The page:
In Search of Exoplanets With Binary Sunsets
Read about Ohio State Astronomer Ji Wang's contribution to studying planets that orbit 2 stars at the center of their solar system. An excerpt is below. To read more click here to go to Discover Magazine.
But more than just speaking to our own solar system, Dressing’s finds would help astronomers start to understand these new alien planet environments. When and how can planets form in the presence of two stars instead of one?
Already, the handful of exoplanets we’ve found in binary star systems has started to reveal some trends. Ji Wang of The Ohio State University and Adam Kraus of the University of Texas at Austin have each been studying such worlds using high-resolution imaging techniques. The details of their finds vary, but research by Wang and others shows a system of two stars, orbiting close together, tends to discourage planets from forming around either star. Maybe it’s because when two stars are forming so close to each other, they suck up the excess gas and dust nearby that would otherwise have formed planets.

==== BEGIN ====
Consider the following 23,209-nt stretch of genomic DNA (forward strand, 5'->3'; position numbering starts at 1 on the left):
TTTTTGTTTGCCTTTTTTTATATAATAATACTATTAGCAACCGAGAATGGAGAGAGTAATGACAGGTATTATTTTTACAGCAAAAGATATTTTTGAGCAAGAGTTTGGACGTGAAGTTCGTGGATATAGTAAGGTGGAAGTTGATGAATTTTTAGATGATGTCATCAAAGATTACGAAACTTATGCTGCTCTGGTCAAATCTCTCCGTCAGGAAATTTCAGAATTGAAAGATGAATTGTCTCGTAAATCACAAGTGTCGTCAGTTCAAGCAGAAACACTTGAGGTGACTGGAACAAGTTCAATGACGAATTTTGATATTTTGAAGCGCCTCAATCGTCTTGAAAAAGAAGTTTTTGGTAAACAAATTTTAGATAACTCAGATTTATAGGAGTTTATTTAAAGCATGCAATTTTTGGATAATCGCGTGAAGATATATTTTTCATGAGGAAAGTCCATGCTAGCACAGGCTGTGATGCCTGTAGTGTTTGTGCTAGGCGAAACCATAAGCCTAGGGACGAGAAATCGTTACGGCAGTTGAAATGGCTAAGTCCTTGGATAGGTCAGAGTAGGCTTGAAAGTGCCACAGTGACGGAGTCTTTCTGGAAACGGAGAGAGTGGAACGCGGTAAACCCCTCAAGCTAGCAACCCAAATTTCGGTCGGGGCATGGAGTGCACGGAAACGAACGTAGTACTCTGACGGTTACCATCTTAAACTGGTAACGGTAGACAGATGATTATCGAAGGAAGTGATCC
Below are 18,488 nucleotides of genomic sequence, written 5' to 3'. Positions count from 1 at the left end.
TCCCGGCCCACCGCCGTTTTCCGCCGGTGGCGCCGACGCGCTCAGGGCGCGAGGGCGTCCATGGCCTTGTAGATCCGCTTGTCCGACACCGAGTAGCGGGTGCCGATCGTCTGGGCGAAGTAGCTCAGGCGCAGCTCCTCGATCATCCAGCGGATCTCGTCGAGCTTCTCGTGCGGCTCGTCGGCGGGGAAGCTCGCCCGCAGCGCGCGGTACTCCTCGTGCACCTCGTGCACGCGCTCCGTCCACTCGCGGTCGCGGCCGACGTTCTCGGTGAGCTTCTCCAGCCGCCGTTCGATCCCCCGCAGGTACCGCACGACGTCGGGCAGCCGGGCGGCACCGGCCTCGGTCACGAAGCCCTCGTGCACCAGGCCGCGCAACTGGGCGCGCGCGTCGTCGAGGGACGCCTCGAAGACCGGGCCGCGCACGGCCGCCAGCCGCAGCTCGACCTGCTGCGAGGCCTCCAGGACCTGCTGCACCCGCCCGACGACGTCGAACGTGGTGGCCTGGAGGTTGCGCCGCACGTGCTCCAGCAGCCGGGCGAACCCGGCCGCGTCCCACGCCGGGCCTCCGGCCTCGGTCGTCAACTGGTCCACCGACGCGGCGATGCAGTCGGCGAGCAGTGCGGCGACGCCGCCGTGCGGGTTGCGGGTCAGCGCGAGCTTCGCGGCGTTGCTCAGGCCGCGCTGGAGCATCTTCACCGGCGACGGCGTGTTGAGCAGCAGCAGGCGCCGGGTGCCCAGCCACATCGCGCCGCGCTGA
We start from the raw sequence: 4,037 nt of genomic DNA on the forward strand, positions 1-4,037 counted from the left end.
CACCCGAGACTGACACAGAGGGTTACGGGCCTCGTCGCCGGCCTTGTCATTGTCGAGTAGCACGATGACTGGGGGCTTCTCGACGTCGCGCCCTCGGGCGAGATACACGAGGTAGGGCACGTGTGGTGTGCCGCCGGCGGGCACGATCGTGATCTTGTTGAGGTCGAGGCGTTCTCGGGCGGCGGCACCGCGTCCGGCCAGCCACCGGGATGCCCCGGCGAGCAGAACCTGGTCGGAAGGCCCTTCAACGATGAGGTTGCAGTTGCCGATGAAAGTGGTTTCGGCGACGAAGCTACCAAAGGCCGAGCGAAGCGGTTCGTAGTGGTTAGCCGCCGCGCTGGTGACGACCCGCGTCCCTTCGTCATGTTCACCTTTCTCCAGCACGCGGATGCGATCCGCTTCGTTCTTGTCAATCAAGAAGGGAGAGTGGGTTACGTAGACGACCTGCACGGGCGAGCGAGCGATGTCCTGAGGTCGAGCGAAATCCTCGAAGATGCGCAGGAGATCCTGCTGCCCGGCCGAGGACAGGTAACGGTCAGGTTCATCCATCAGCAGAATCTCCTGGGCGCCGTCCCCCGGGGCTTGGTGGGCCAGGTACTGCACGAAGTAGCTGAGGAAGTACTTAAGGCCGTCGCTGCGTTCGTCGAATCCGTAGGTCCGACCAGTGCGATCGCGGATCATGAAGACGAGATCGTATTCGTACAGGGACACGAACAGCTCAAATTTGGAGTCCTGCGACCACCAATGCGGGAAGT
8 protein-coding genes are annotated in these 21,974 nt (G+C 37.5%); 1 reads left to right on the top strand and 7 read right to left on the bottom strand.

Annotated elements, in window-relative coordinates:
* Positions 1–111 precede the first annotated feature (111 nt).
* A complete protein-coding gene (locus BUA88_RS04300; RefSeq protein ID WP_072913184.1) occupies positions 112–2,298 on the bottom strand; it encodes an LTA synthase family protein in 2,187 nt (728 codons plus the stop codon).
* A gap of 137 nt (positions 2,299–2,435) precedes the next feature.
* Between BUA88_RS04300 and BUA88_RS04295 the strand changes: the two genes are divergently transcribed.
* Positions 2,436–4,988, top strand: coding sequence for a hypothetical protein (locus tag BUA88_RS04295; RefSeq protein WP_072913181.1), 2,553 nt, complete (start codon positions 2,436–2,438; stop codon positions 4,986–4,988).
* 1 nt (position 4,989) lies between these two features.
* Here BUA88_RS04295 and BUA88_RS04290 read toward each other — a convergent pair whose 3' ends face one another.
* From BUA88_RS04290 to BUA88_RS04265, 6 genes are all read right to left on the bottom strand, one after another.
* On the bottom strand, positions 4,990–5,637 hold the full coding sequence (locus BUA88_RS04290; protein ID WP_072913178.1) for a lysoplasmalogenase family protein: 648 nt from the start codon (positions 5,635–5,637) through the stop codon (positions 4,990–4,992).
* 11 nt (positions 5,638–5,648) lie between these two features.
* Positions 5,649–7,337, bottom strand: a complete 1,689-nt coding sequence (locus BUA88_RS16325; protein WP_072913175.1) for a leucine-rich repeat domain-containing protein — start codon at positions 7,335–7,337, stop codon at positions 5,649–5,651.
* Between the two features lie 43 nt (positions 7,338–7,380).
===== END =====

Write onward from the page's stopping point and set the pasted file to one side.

But don’t count out binary planets just yet. These worlds can still form around individual stars in a binary system if the two stars in the system are far enough apart, Wang and Kraus found — presumably because the arrangement would then leave behind enough planet-forming materials. Planets may also form in orbit around a pair of stars, if the world is far enough away from the stars. (Luke Skywalker’s native Tatooine, the poster child for binary suns, is an example of such an arrangement.)